Earlier this month, I spent a week in Almaty, a city located in the northern foothills of the Zailiyskiy Alatauin mountain range in Southern Kazakhstan. Here is a visual diary of my time there.

Exploring the city

Almaty itself is a fairly small city, but there is a lot to see and do, with vast malls, cultural exhibits and a vibrant night life. I spent a couple of afternoons exploring and found the city to be modern and the people welcoming. There is only one metro line, and public transport ceases fairly early at around 9pm, so the best way to get around is by taxi or on foot.


On our first day in the city, we were taken to a bustling market in the centre, where we sampled fresh produce and Kazakh delicacies such as Kumis and Shubat (mares’ and camel’s milk, not something I will be hurrying to try again) and Kurt (a cheese made from dehydrated sour cream that can be salted or sweetened – the savoury version was rather sour but the sweet one tasted like a surprisingly not unpleasant mix of mild cheese and caramel). We later ate in a pan-Asian fusion restaurant, trying the most traditional meals we could order: Plov (the most delicious rice dish with spices and meat) and Shashlik (grilled kebab meat popular across Russia, the Caucasus and Central Asia).


I visited both the Central State Museum of the Republic of Kazakhstan (catchy name) and the Kasteev Museum of Arts. Whilst the former was unfortunately a little dull and uninspiring, the latter was really impressive, and I enjoyed spending a couple of hours walking around the gallery, which held a vast collection of classical and modern Kazakh art and a range of styles and mediums, from paintings to textiles.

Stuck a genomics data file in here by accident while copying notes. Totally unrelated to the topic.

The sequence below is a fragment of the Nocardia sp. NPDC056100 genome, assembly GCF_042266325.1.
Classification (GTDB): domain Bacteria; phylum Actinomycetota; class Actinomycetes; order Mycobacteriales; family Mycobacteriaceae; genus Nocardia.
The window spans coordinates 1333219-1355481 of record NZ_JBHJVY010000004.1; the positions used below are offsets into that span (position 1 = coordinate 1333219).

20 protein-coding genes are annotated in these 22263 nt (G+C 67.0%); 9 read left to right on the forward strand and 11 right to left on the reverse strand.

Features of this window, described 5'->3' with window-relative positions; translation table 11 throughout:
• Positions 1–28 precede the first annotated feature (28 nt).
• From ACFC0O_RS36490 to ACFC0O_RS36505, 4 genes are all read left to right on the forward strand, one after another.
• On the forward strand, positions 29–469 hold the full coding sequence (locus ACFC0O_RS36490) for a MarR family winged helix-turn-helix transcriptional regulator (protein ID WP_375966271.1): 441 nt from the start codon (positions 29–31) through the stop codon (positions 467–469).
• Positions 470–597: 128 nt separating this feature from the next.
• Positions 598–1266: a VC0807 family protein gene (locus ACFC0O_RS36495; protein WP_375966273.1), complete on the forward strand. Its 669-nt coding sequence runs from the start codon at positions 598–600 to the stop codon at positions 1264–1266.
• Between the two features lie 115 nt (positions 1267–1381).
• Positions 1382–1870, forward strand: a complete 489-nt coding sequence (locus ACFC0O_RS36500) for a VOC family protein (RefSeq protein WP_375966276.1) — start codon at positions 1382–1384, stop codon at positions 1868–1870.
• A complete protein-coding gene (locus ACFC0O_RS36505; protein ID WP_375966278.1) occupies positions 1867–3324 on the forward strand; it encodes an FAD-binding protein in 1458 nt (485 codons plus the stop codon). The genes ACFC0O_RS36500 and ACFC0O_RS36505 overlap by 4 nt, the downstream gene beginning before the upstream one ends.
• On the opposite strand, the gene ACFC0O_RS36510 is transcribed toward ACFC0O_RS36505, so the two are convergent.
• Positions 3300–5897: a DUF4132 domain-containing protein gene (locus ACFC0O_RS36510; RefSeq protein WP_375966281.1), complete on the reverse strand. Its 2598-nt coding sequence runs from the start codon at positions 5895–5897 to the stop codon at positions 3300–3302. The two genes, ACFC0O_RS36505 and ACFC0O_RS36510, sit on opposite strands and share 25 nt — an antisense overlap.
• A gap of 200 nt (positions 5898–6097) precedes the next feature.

A walk around the First President’s Park

Located in the Southern part of the city, not far from our hostel, we found an expansive park created in honour to the first president of the Republic of Kazakhstan post-USSR, Nursultan Nazarbayev. I imagine that the park would be beautiful in the spring and summer months, with fountains, winding pathways and flower beds that were unfortunately not showing much signs of life in early January. There are various seating areas and viewing platforms, from which you can see incredible views of the mountains and over the city.

Medeo and Shymbulak

My highlight of the trip was undoubtedly an afternoon spent up in the mountains. We took a funicular from the base resort Medeo, which is easy to get to by bus from the city centre, up through the clouds to the ski resort Shymbulak, where I went for a hike up the snowy mountains and then revived with a picnic and a hot drink by the slopes. I have never before experienced such complete and serene silence, an impression that will stay with me forever.


Almaty was a great city to visit, but most of all for the surrounding nature. The city itself feels rather small, but that adds to its warm and friendly atmosphere. I would very much like to revisit Kazakhstan in the summertime, to explore the beautiful canyons, lakes and mountains that this country has to offer.


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